• The relatively complex trash-sorting system, which includes bins for paper recycling, plastic and metal recycling, glass recycling, and general waste. 
  • The German language, which can be difficult to learn but is worth the effort if you want to make friends with locals.
  • German honesty, which can seem quite blunt and cold to an outsider. Once you get used to it, though, you may appreciate it and even learn to love it.

Managing your money as an expat in Berlin

If you’re getting ready to move to Berlin, you may have some stress about how to keep your saving habits up in a different city and country. The good news is that N26 has you covered. With our fully online bank account, you can set daily spending limits to help you stay on track with your budgeting goals and use Spaces to create sub-accounts for different needs.

Oh, and speaking of bank accounts, you’ll want to get on that. Check out our guide to how to open a bank account in Germany for a full rundown of the process.

Is Berlin a good place for expats?

Berlin is a great city for expats. In addition to good job prospects and a lively party scene, Berlin also has a seemingly endless supply of art, culture, and leisure activities. The city is affordable and cosmopolitan, plus almost everyone speaks English.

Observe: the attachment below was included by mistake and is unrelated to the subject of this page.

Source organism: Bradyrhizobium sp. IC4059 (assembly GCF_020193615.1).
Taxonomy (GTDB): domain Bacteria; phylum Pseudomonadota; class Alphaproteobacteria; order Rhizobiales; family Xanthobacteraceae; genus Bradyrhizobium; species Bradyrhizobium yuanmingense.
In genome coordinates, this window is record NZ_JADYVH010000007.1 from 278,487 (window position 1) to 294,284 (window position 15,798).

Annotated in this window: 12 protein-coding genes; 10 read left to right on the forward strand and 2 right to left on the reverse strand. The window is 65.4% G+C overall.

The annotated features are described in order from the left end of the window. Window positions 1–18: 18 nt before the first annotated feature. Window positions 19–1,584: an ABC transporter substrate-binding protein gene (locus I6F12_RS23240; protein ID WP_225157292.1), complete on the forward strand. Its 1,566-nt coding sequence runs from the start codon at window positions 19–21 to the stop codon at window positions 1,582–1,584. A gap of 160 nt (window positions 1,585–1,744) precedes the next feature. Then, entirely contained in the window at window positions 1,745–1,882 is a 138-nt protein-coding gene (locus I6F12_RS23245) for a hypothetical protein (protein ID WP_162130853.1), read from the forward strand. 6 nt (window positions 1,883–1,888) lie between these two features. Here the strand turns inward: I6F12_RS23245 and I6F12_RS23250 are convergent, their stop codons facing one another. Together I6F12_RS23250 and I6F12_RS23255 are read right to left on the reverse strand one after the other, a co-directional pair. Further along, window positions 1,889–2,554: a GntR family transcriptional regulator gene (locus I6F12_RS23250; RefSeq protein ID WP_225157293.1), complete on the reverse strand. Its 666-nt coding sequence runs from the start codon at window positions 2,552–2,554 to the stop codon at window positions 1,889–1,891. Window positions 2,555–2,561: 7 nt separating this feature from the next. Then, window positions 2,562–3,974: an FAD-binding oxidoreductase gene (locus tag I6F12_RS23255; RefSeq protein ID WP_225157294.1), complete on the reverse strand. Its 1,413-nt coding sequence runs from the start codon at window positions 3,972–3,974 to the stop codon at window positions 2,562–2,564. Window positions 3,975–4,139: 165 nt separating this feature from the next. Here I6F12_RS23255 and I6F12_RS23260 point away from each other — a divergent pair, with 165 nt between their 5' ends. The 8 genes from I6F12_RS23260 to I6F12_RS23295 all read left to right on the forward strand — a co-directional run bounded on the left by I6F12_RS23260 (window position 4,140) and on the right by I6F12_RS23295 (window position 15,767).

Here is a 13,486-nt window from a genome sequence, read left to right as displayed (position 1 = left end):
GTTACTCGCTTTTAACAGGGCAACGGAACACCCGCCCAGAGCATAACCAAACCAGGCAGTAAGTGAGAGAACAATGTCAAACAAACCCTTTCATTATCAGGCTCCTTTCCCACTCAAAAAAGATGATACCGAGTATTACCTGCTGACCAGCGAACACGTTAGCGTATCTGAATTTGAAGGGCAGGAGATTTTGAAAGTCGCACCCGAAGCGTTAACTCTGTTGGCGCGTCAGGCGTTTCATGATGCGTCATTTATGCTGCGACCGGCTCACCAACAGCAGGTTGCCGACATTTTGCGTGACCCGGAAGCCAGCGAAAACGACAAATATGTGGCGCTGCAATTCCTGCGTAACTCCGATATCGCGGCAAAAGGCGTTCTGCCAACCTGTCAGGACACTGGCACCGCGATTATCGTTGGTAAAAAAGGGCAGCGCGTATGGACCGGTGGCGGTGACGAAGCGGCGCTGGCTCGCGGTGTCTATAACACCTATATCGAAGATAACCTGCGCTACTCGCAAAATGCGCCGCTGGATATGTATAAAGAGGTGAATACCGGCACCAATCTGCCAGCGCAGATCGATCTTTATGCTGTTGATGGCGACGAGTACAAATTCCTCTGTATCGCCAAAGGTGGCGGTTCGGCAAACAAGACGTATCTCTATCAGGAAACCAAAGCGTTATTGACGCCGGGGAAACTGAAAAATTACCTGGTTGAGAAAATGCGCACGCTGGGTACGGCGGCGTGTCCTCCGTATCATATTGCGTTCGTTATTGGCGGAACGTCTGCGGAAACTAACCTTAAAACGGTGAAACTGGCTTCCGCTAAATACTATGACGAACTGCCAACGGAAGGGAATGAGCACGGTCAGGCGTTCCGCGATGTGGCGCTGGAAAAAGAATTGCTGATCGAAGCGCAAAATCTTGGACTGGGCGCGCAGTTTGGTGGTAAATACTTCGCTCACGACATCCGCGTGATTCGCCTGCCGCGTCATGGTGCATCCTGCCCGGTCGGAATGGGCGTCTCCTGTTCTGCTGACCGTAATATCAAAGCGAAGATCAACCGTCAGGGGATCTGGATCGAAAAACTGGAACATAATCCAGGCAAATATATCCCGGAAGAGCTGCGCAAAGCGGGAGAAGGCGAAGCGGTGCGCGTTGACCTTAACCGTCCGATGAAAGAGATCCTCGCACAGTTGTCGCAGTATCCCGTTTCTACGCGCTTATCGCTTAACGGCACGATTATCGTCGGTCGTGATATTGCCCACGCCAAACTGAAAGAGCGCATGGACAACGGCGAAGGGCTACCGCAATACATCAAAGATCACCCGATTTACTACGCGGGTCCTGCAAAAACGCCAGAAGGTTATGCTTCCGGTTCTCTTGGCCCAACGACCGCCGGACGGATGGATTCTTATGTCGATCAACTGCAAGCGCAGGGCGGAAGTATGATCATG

Where do expats live in Berlin?

Expats in Berlin live all over the place, but bigger concentrations of expats tend to live in international-friendly neighborhoods like Kreuzberg and Neukölln.

Can I live in Berlin without speaking German?

You can certainly live in Berlin without speaking or understanding German, but you won’t get a full experience of the local culture. You may also find basic tasks such as grocery shopping, filing your taxes, and getting around the city more challenging. With that said, many Germans in Berlin have some knowledge of English and some public services are available in English, as well.

Is Germany friendly to foreigners?

Germans tend to be quite friendly to foreigners. Even so, it’s a good idea to go out of your way to learn the language and respect the local customs. Germans who see you at least giving it a try will likely be impressed and warm up to you more quickly.

Can I live and work in Germany if I have an EU passport?

Yes, you can live and work in Germany if you are a citizen of another EU country

By N26